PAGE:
Term: ecliptic, equinox
The stars on the celestial sphere don't move relative to each other.
The apparent motion of the stars in the sky during a night is due to the rotation
of the whole celestial sphere. There are a handful of objects,
called by the Greeks "wanderers" or planets, that do move relative to
the stars on the celestial sphere. The most obvious of these wanderers
is the Sun. The Sun moves only about 1° per day, but over a year
it completes a great circle on the celestial sphere. The path of the
Sun on the celestial sphere is called the ecliptic. The ecliptic
is inclined about 23.5° compared to the celestial equator.
Thus during half the year the Sun is north of the celestial equator,
and the Sun follows a path in the sky like the red star on the previous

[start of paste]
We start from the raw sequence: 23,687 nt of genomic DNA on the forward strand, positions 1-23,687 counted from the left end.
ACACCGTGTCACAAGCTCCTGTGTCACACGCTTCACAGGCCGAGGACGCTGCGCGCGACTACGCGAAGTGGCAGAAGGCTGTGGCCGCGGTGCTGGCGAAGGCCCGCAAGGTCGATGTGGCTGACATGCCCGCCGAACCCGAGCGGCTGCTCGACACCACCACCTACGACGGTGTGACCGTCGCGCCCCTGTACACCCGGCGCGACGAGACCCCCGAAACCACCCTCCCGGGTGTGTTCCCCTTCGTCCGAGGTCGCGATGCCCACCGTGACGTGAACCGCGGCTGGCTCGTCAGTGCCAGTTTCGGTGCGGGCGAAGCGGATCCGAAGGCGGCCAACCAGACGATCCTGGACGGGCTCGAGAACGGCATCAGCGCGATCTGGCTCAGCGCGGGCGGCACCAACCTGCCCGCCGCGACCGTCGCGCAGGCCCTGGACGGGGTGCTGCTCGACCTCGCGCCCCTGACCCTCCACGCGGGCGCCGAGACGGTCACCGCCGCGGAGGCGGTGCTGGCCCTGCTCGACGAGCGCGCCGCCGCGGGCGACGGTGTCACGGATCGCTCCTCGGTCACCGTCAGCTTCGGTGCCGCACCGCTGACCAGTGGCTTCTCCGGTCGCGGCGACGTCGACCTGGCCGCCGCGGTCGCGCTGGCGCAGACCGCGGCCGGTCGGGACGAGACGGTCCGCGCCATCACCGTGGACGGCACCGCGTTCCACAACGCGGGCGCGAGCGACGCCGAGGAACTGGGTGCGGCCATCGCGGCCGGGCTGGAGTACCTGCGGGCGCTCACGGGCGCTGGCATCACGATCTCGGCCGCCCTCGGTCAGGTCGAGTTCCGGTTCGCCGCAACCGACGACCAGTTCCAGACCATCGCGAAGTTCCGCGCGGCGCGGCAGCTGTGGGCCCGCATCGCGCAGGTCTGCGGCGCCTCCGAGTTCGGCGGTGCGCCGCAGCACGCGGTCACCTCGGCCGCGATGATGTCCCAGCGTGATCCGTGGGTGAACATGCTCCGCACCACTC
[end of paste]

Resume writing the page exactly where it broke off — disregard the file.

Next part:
page. It rises north of east, culminates high in the sky, and sets north
of west. During the other half of the year the Sun follows a path
like the green star on the previous page. It rises south of east,
culminates below the celestial equator, and sets south of west.
The moments, two each year, when the Sun moves between hemispheres
are called equinoxes; one happens around March 21, the other
around September 21. The spring equinox (when the Sun moves from the
southern hemisphere to the northern hemisphere) is called the vernal
This is what the ecliptic looks like on the
full celestial sphere. Note that the Sun slowly moves on the
celestial sphere in the opposite direction that the celestial sphere
rotates. Thus in this picture, if we stopped the sphere's rotation
while the Sun was on the surface facing you, the Sun would be
slowly creeping to your right. In the first picture, the Sun would
be creeping to the east if the celestial sphere stopped rotating.
But since the creep of the Sun along the ecliptic (one rotation per
year) is so much slower than the daily rotation of the whole celestial sphere
(one rotation per day), the Sun is seen to move from east to west in our